Magnetoencephalography (MEG) is known for its temporal precision and good spatial resolution in cognitive brain research. Nonetheless, it is still rarely used in developmental research, and its role in developmental cognitive neuroscience is not adequately addressed. The current review focuses on the source analysis of MEG measurement and its potential to answer critical questions on neural activation origins and patterns underlying infants’ early cognitive experience. The advantages of MEG source localization are discussed in comparison with functional magnetic resonance imaging (fMRI) and functional near-infrared spectroscopy (fNIRS), two leading imaging tools for studying cognition across age. Challenges of the current MEG experimental protocols are highlighted, including measurement and data processing, which could potentially be resolved by developing and improving both software and hardware. A selection of infant MEG research in auditory, speech, vision, motor, sleep, cross-modality, and clinical application is then summarized and discussed with a focus on the source localization analyses. Based on the literature review and the advancements of the infant MEG systems and source analysis software, typical practices of infant MEG data collection and analysis are summarized as the basis for future developmental cognitive research.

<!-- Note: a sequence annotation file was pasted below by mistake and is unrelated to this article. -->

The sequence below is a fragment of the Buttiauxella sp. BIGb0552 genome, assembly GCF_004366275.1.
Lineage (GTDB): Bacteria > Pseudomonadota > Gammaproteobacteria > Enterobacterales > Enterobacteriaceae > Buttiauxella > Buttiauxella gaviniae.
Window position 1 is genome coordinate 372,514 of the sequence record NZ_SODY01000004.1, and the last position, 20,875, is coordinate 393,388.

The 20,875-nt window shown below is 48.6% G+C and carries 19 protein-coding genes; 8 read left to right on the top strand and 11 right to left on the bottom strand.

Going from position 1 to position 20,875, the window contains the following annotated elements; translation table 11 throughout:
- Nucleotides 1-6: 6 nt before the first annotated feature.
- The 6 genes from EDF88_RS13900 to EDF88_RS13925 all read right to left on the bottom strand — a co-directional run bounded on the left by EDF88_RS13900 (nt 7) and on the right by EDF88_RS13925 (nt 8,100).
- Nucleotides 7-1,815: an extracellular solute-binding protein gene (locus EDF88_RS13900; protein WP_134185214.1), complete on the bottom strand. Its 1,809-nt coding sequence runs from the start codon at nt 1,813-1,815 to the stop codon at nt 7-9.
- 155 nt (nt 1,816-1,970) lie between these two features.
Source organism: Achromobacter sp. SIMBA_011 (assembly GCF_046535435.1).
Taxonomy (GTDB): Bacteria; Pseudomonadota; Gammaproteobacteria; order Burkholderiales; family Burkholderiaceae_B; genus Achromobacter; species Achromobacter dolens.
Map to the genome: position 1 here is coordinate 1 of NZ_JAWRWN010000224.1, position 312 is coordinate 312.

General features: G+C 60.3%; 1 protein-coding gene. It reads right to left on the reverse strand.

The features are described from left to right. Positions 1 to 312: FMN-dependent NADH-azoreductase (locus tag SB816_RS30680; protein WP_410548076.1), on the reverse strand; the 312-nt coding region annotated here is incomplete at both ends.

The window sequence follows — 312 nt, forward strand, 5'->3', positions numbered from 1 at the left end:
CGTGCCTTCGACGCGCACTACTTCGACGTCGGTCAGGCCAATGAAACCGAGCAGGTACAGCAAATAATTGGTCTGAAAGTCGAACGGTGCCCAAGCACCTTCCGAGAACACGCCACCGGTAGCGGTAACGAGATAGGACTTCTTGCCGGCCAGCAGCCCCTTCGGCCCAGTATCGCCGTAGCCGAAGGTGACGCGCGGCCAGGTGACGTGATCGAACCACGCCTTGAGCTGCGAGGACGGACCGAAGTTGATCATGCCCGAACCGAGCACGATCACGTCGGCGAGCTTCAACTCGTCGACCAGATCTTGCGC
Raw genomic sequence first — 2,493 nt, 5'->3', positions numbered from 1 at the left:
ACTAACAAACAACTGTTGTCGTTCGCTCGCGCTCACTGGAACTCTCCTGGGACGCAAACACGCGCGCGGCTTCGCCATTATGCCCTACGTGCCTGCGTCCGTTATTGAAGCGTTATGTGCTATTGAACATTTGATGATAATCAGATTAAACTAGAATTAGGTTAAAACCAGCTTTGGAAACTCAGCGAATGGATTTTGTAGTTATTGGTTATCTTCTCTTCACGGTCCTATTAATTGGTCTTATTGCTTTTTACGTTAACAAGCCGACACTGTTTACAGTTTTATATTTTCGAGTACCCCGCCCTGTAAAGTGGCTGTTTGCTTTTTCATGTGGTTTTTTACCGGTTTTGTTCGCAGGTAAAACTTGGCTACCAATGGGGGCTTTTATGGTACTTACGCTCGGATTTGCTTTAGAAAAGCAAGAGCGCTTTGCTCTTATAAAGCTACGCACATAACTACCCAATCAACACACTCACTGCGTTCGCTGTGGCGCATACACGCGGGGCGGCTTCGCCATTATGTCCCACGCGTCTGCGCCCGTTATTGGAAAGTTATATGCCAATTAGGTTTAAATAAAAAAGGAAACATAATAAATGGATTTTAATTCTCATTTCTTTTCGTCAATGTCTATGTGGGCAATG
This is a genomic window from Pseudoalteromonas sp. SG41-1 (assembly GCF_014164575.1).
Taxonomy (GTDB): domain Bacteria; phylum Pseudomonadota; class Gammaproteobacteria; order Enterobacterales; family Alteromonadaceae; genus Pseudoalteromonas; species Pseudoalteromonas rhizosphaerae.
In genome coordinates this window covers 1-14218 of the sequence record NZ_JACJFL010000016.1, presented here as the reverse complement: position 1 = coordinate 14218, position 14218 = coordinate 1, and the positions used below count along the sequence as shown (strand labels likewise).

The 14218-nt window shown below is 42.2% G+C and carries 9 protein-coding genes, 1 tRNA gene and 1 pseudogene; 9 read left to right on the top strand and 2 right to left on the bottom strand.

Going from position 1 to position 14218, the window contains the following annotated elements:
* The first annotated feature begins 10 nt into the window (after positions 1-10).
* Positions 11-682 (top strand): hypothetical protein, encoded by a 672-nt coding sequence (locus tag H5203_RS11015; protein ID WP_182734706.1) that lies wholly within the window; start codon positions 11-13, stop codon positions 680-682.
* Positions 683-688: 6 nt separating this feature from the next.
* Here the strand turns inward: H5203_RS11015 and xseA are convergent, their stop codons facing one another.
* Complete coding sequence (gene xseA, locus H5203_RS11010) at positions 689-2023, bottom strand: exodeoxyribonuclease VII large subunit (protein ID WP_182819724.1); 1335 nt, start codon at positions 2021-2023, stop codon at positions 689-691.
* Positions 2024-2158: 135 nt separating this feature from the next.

This is an open access article distributed under the Creative Commons Attribution License
which permits unrestricted use, distribution, and reproduction in any medium, provided the original work is properly cited